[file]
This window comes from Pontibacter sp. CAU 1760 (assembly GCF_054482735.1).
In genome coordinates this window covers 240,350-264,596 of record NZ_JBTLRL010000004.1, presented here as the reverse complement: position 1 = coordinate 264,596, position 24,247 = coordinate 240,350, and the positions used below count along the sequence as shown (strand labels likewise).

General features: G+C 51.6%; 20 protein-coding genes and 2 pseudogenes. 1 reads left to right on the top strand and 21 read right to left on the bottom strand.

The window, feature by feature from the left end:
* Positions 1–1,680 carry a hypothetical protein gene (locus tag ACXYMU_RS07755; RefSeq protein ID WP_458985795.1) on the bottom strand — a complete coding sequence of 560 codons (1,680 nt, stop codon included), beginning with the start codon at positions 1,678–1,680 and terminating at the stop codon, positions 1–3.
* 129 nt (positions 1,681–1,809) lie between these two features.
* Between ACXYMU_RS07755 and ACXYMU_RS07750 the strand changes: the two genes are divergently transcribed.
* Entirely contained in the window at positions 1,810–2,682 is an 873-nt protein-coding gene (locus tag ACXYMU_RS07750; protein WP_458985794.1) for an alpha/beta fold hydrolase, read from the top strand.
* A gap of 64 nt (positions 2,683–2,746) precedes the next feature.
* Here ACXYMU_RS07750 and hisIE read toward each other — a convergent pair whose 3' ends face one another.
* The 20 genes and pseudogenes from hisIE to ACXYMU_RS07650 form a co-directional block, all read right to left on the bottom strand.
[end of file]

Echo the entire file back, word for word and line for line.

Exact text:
This window comes from Pontibacter sp. CAU 1760 (assembly GCF_054482735.1).
In genome coordinates this window covers 240,350-264,596 of record NZ_JBTLRL010000004.1, presented here as the reverse complement: position 1 = coordinate 264,596, position 24,247 = coordinate 240,350, and the positions used below count along the sequence as shown (strand labels likewise).

General features: G+C 51.6%; 20 protein-coding genes and 2 pseudogenes. 1 reads left to right on the top strand and 21 read right to left on the bottom strand.

The window, feature by feature from the left end:
* Positions 1–1,680 carry a hypothetical protein gene (locus tag ACXYMU_RS07755; RefSeq protein ID WP_458985795.1) on the bottom strand — a complete coding sequence of 560 codons (1,680 nt, stop codon included), beginning with the start codon at positions 1,678–1,680 and terminating at the stop codon, positions 1–3.
* 129 nt (positions 1,681–1,809) lie between these two features.
* Between ACXYMU_RS07755 and ACXYMU_RS07750 the strand changes: the two genes are divergently transcribed.
* Entirely contained in the window at positions 1,810–2,682 is an 873-nt protein-coding gene (locus tag ACXYMU_RS07750; protein WP_458985794.1) for an alpha/beta fold hydrolase, read from the top strand.
* A gap of 64 nt (positions 2,683–2,746) precedes the next feature.
* Here ACXYMU_RS07750 and hisIE read toward each other — a convergent pair whose 3' ends face one another.
* The 20 genes and pseudogenes from hisIE to ACXYMU_RS07650 form a co-directional block, all read right to left on the bottom strand.